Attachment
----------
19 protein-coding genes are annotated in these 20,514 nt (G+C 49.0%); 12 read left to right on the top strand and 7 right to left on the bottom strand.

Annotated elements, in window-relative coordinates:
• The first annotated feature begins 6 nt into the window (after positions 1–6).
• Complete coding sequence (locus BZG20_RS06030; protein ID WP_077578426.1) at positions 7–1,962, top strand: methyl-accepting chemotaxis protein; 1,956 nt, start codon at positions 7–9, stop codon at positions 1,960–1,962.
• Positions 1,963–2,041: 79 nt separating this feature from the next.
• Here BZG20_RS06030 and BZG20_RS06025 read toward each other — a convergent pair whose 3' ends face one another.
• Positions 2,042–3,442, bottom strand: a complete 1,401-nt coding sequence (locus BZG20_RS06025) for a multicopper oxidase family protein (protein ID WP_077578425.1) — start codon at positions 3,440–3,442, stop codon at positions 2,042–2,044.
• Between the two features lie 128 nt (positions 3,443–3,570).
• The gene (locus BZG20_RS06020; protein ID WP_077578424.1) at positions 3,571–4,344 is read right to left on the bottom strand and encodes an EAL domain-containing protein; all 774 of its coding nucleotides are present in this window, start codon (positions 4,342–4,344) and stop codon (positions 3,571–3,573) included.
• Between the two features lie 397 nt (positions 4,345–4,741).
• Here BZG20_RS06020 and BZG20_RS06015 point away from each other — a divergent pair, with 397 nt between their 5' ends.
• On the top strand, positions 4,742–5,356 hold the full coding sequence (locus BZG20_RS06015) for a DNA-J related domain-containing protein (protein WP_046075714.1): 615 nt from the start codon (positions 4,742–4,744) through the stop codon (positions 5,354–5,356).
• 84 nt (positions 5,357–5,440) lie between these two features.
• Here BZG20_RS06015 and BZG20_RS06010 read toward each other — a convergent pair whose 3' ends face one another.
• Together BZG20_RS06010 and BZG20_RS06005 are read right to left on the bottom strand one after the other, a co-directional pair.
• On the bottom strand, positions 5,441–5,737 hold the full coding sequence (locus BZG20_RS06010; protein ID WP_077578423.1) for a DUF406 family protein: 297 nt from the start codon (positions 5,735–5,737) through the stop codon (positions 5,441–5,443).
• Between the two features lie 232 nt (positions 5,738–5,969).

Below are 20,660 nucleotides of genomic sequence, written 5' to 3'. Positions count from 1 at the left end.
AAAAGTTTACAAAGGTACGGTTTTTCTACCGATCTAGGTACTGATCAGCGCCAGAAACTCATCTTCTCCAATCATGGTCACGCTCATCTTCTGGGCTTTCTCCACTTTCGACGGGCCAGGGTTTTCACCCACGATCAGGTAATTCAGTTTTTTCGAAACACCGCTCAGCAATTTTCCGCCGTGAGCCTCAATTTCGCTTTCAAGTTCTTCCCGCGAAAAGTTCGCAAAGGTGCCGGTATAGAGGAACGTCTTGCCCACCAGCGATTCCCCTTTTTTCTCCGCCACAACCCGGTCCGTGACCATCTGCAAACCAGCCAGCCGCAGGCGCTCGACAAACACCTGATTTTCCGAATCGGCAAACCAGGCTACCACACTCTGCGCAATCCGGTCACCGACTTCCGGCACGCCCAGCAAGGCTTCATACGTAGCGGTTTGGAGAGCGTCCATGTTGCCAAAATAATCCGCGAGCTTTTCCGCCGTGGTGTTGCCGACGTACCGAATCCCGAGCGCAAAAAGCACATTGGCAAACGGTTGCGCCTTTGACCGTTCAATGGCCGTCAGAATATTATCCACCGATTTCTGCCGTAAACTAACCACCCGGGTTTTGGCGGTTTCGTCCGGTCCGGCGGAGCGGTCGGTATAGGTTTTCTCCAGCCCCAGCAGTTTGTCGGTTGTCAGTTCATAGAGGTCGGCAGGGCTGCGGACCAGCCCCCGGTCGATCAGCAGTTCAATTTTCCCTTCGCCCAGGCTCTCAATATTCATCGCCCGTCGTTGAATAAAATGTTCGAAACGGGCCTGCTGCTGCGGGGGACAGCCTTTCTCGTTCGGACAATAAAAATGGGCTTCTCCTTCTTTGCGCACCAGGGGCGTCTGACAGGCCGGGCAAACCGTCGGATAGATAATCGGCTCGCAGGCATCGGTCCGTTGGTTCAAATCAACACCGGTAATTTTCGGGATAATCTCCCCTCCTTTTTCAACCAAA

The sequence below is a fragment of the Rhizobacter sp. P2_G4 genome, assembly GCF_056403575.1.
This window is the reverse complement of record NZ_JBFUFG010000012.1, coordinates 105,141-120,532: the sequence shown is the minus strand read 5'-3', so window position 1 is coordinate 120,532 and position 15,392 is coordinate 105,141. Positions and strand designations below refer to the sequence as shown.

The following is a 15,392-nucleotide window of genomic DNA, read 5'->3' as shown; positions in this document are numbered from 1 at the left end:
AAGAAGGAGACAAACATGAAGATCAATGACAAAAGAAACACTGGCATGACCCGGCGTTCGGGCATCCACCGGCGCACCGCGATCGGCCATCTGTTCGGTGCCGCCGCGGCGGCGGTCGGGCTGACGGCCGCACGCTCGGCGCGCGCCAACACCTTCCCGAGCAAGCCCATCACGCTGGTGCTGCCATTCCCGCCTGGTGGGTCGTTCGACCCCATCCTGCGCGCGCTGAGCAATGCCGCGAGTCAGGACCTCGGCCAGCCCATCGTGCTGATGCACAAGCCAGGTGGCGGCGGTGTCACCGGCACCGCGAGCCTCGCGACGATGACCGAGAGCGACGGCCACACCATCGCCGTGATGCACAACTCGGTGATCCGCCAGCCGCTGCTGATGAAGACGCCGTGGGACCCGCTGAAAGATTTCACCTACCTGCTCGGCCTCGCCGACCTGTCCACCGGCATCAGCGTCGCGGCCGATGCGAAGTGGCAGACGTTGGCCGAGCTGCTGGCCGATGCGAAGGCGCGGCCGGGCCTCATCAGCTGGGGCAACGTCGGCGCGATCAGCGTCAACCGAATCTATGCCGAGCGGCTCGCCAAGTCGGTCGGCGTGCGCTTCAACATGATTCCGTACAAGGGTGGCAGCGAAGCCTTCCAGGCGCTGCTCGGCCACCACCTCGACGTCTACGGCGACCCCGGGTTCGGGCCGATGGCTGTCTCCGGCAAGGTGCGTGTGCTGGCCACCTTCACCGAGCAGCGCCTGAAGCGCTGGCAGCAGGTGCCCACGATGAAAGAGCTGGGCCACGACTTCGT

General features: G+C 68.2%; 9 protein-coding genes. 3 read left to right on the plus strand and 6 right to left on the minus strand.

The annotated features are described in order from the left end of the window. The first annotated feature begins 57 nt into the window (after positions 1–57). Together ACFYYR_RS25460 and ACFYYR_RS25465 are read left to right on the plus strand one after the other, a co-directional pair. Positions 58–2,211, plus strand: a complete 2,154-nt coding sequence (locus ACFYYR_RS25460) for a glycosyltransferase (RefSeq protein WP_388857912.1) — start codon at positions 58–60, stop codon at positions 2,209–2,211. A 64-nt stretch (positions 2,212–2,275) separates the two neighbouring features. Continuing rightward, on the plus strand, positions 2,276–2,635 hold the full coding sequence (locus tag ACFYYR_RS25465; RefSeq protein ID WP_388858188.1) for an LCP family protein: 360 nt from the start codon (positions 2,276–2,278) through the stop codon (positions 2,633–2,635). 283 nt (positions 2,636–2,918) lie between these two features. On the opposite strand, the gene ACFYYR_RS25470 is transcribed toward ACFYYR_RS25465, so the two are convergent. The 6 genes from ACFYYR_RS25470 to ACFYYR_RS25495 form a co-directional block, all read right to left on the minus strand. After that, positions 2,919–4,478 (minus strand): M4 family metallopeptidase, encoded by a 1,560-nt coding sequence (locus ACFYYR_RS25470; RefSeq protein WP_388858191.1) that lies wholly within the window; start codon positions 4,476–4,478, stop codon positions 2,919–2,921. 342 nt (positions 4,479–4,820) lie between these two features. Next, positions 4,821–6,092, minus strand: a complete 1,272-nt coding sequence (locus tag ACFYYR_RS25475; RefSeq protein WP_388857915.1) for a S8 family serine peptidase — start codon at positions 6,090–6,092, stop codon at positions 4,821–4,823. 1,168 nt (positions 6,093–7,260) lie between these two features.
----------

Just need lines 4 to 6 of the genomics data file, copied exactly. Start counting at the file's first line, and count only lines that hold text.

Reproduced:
• Complete coding sequence (locus BZG20_RS06030; protein ID WP_077578426.1) at positions 7–1,962, top strand: methyl-accepting chemotaxis protein; 1,956 nt, start codon at positions 7–9, stop codon at positions 1,960–1,962.
• Positions 1,963–2,041: 79 nt separating this feature from the next.
• Here BZG20_RS06030 and BZG20_RS06025 read toward each other — a convergent pair whose 3' ends face one another.